If you run a business under an assumed name in Wisconsin, you may want to set up a DBA. Short for “Doing Business As,” a DBA serves as an alternate title for your business. Often, a DBA is the name customers will use to refer to your company. In this guide, we’ll cover everything you need to know about DBAs: who needs one, who doesn’t, and two easy steps to filing with the state.
In Wisconsin, the DBA is actually called a “Trade Name.” Essentially, they’re the same concept. “Trade Name” is just the terminology used by the state. For consistency, we’ll call it a Trade Name throughout the rest of this guide.
NOTE: Keep in mind that filing a trade name will not give your business protection through the corporate veil like an LLC will. If this is something you want or need, don’t fret, there are many online services that can help you take care of the paperwork.
Do You Need a Wisconsin Trade Name?
Not all business entities in Wisconsin need a Trade Name. Ordinarily, a business needs a Trade Name when the name of their business differs from the name registered with the state.
So let’s say that Lauren operates a sole proprietorship; her legal business formation documents list her full name as the legal owner of the business. But if she wants to run her shop under the name Sew Sweet Creations, she’d need to file a Trade Name in order to use that name. A Trade Name is also useful for corporations which want to establish additional businesses or locations with a name that’s different from the Corporation name.
Limited liability companies, nonprofit corporations, and corporations operating exclusively under the name on file with the state usually do not need a Trade Name. They may choose to use one if they want to establish a new product line or chain of businesses under their original parent company.
A Wisconsin Trade Name does present a few advantages. While it doesn’t offer any specific legal protections or tax incentives, a Trade Name allows you to get a business bank account. You can also give your customers peace of mind—most people are more comfortable writing a check to a business than an individual.
In Wisconsin, you are not required to register your name, but you may find it helpful. Registering your name makes it a part of public record. For one thing, you technically become the owner of your name by being the first to use it. But in the event of a dispute over name ownership, proving that you were first can be difficult. Having a public record would act as one form of documentation. It may also be helpful for obtaining business bank accounts.
1) File Your Trade Name with the Wisconsin Department of Financial Institutions
If you decide to register your Trade Name, you can do so with the Department of Financial Institutions. Before you do so, though, you should ensure that your name does not infringe on the rights of another business.
Unfortunately, determining your name’s availability is a bit tricky since the state does not require registration. Only some of the entities will be on file and searchable in the Department of Financial Institution’s database. This database is a good starting point; type in your desired name and check for any exact matches.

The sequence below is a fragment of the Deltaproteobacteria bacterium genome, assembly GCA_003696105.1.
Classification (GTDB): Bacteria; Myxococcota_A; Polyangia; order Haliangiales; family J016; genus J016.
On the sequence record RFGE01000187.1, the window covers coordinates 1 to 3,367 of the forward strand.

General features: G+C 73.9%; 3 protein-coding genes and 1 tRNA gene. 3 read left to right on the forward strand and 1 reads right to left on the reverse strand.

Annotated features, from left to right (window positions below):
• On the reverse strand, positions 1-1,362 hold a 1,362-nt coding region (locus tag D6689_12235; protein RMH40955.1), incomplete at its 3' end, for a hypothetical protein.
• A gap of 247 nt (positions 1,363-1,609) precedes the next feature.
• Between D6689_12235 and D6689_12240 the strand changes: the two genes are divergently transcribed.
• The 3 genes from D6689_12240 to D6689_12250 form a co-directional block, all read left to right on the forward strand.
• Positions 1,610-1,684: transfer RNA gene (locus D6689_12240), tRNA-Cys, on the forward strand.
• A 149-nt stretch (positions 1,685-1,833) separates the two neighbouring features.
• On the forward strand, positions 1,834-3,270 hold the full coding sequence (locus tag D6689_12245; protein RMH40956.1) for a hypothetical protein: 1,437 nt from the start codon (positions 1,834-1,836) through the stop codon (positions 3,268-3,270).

Wisconsin also recommends that you search the Internet, phone books, trade journals, and the United States Patent and Trademark database to determine if your name is really yours to use. Your name should be distinguishable from names on record with the state as well as the Trade Names owned by businesses throughout Wisconsin.
After that, you can submit your Registration of a Tradename/Trademark. This form serves to officially register your name with the department. The form includes some information about your business, including your contact information, a signature, and of course, the name you wish to use. You can file by mail.
The state requires a fee of $15 for this registration. You can pay by check made payable to the Wisconsin Department of Financial Institutions.
For more information, you can consult the state’s Tradename/Trademark Information Sheet. If you’d like to take further steps to protect your name, Wisconsin recommends that you consult an attorney to discuss your options.
2) Maintaining your Wisconsin Trade Name
Your initial registration is valid for ten years after filing. If you want to continue using your Trade Name after that point, you should renew the name. The filing process is exactly the same; it even uses the same form.
In addition, if you ever decide to stop using your Trade Name, you can file a cancellation of your name. Doing so would help keep the both the state and consumers aware of who’s behind businesses in Wisconsin. You can find all forms and information sheets on Trade Names here.
Need Help Filing your Trade Name?
If this process sounds like a hassle, you can get help with setting up your business’s name with a service like Legalzoom. They make the process simple: you simply provide them with the necessary information about your company, and they’ll fill out the paperwork so you don’t have to. The process is both easy and affordable, letting you focus on running your business.
Your name is an important part of your business, but keeping compliant with state requirements can be tricky! We hope this guide made it quick and easy to set up your Wisconsin Trade Name.